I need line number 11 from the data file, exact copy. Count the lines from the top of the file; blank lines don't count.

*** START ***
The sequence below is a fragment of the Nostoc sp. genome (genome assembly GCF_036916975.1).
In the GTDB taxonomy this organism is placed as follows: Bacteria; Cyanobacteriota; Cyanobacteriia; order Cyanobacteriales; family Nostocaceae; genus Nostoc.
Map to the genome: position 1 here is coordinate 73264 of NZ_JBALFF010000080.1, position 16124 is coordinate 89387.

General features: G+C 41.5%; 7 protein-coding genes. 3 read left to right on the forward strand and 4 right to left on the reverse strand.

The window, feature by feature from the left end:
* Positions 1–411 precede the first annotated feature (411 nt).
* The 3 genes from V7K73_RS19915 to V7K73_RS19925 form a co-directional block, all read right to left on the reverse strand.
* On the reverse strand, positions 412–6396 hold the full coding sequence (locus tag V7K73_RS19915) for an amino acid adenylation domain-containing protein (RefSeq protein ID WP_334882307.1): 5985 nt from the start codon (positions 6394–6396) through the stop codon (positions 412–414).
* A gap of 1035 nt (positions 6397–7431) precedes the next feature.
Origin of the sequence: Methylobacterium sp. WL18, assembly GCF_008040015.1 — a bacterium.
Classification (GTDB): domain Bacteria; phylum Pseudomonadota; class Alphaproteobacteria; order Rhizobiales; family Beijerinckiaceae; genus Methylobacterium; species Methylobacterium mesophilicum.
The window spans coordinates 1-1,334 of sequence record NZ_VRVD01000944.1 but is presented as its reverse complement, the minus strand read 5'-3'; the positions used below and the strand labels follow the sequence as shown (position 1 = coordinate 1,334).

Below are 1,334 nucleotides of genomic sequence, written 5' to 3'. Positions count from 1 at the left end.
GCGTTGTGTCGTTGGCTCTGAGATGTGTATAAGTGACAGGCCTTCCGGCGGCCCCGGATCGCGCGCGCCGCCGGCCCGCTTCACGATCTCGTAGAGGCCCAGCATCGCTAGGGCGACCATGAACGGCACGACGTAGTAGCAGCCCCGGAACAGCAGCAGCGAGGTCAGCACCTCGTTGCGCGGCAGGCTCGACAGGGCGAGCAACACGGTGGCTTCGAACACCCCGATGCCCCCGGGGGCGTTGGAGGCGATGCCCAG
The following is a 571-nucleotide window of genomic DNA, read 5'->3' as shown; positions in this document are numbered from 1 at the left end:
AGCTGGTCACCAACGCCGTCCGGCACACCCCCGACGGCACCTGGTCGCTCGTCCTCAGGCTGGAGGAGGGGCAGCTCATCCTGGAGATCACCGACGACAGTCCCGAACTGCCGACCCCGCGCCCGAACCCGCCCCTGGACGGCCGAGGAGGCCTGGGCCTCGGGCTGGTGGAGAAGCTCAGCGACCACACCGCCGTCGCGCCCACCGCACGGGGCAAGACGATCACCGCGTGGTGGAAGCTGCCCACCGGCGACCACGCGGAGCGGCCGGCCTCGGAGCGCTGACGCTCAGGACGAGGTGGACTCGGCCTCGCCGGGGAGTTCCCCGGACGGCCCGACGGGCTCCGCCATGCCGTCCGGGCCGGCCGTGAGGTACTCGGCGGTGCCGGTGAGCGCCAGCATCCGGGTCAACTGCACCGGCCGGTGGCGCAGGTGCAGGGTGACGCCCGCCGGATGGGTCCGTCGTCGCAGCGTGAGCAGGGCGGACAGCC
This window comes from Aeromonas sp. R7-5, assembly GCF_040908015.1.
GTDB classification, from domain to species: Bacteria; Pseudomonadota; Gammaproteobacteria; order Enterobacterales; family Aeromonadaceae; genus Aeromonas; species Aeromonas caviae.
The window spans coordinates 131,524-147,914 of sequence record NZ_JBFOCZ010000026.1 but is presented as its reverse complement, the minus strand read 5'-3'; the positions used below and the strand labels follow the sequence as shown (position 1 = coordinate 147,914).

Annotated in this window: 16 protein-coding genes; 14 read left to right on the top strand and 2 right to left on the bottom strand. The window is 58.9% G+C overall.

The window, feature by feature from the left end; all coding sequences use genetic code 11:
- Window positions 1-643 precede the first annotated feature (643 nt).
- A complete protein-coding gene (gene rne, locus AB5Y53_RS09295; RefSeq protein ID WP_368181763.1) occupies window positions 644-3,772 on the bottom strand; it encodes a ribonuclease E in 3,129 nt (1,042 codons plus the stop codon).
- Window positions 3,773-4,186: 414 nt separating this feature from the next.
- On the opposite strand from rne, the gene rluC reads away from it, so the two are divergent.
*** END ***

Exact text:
Classification (GTDB): domain Bacteria; phylum Pseudomonadota; class Alphaproteobacteria; order Rhizobiales; family Beijerinckiaceae; genus Methylobacterium; species Methylobacterium mesophilicum.